News

Not for YouTube

Global entertainment mega-corp Viacom recently sued YouTube and Google for massive intentional copyright infringement, seeking more than us$1 billion in damages. Viacom, whose leading brands include mtv, VH1, Logo and Spike TV, contends in its complaint that almost 160,000 unauthorized clips of its programming have been available on YouTube and that the clips have been viewed more than 1.5 billion times. A company statement furthered that 'this behavior stands in stark contrast to the actions of other significant distributors, who have recognized the fair value of entertainment content and have concluded agreements to make content legally available to their customers around the world.'
April 1, 2007

Global entertainment mega-corp Viacom recently sued YouTube and Google for massive intentional copyright infringement, seeking more than US$1 billion in damages. Viacom, whose leading brands include MTV, VH1, Logo and Spike TV, contends in its complaint that almost 160,000 unauthorized clips of its programming have been available on YouTube and that the clips have been viewed more than 1.5 billion times. A company statement furthered that ‘this behavior stands in stark contrast to the actions of other significant distributors, who have recognized the fair value of entertainment content and have concluded agreements to make content legally available to their customers around the world.’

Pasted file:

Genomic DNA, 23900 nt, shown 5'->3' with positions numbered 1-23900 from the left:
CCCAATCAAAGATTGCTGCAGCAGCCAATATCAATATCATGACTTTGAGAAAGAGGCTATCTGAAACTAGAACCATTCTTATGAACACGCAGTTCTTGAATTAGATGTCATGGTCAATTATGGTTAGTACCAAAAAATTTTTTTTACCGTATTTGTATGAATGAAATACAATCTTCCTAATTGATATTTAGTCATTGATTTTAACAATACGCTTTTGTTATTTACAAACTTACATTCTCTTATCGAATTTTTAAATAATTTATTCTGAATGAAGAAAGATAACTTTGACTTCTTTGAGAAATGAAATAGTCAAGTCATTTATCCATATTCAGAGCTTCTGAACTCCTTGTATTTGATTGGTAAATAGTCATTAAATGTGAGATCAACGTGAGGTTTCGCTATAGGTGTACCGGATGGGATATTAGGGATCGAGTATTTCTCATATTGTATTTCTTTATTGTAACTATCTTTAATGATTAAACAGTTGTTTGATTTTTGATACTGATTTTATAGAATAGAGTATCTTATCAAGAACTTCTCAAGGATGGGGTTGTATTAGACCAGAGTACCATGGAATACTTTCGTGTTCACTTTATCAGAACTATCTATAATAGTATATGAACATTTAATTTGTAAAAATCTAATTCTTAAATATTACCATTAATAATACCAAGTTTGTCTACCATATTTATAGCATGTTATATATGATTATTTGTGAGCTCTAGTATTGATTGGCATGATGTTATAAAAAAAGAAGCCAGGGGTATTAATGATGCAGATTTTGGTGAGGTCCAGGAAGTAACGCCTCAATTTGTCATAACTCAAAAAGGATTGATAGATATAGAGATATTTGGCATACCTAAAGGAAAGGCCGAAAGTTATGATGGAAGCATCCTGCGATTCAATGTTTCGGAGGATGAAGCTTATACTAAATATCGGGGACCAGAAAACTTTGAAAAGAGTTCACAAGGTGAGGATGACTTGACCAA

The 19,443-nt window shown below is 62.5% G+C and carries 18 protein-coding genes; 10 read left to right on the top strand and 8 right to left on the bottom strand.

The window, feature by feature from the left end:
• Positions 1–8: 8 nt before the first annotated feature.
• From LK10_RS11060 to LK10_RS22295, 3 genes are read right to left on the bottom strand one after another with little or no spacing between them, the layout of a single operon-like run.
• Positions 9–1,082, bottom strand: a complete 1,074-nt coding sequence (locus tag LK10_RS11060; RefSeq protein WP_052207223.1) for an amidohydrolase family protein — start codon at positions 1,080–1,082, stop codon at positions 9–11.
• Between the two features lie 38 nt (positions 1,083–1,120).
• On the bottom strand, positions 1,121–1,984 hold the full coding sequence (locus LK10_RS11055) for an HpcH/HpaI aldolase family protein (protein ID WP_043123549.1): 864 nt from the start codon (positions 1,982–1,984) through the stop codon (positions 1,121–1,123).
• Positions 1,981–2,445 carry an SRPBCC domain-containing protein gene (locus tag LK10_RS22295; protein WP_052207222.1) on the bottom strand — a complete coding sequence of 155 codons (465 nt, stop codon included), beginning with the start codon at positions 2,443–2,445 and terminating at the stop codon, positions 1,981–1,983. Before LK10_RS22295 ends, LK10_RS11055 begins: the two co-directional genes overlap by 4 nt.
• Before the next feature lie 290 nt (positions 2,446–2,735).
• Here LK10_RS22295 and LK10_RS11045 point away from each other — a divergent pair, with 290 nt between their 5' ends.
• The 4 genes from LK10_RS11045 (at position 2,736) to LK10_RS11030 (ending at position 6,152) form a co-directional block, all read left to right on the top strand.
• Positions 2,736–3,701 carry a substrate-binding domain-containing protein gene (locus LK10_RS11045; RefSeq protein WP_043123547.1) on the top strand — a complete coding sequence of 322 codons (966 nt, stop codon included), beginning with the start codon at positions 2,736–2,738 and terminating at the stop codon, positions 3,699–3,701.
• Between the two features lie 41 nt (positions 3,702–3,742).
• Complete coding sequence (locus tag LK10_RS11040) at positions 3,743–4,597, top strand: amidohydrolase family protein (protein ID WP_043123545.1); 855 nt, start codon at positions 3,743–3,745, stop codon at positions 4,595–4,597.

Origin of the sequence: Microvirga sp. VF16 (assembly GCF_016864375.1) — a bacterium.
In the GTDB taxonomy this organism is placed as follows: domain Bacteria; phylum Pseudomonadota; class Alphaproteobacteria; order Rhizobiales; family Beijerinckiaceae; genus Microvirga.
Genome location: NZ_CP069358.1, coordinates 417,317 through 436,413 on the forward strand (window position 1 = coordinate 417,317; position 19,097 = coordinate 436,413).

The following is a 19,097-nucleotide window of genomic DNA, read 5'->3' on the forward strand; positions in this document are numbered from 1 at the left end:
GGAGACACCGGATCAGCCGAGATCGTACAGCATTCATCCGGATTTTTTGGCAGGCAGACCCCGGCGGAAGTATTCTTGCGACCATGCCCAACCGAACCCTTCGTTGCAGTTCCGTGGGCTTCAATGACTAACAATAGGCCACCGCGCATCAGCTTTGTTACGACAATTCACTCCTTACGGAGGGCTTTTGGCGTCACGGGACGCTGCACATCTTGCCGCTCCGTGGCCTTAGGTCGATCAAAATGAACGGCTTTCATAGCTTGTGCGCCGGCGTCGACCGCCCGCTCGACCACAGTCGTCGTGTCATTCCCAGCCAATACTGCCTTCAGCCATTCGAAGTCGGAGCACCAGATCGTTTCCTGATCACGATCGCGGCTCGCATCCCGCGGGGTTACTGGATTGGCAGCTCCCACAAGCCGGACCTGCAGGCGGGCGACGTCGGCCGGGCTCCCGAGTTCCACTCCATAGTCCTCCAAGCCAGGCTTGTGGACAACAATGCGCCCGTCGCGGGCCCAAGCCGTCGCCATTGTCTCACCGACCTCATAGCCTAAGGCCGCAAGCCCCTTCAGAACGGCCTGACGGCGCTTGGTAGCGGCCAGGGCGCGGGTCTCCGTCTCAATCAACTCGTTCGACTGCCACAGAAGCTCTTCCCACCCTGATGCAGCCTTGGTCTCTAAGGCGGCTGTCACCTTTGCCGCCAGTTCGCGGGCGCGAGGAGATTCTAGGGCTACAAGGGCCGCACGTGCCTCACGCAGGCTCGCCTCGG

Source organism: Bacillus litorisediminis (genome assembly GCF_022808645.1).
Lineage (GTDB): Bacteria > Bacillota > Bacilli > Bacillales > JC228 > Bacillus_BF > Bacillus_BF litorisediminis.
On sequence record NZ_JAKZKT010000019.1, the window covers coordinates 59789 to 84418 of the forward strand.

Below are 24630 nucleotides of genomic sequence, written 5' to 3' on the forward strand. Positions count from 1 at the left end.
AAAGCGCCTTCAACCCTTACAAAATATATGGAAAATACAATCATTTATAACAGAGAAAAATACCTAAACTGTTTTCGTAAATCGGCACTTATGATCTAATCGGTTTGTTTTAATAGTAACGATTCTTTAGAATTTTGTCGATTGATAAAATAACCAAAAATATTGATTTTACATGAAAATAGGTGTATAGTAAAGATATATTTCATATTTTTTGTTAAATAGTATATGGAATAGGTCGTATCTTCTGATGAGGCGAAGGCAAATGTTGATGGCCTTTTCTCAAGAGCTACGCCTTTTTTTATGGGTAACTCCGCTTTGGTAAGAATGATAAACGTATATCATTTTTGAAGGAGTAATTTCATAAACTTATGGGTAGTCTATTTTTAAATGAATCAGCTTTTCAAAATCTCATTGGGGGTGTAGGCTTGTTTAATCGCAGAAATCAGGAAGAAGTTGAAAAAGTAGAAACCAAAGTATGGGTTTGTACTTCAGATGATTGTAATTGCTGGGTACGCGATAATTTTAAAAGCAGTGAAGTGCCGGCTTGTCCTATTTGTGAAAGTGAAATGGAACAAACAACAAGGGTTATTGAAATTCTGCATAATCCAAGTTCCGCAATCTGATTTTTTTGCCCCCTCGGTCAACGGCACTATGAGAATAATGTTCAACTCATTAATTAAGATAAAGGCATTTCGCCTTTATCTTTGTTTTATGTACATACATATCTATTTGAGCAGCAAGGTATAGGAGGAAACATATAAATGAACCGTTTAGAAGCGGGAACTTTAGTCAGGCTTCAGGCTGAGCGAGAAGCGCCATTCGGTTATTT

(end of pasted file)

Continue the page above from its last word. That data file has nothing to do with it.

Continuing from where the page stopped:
Sounds like a reference to the deal Viacom announced less than a month earlier with Joost, which dubs itself ‘the world’s first broadcast-quality Internet television service.’ Under the agreement, Viacom will offer a full range of brands and programming for free to consumers on Joost’s distribution platform, which enables interactive video experiences while guaranteeing copyright protection for content owners and creators. In the related press release, Viacom president and CEO Philippe Dauman said ‘We have the number one portfolio of entertainment sites in the world… but we’re determined to keep pushing and growing our digital presence and bring our programming to audiences on every platform and device that they want.’ Unless, of course, it’s YouTube.

About The Author
Daniele Alcinii is a news reporter at realscreen, the leading international publisher of non-fiction film and television industry news and content. He joins the rs team with journalism experience following a stint out west with Sun Media in Edmonton's Capital Region, and communications work in Melbourne, Australia and Toronto. You can follow him on Twitter at @danielealcinii.

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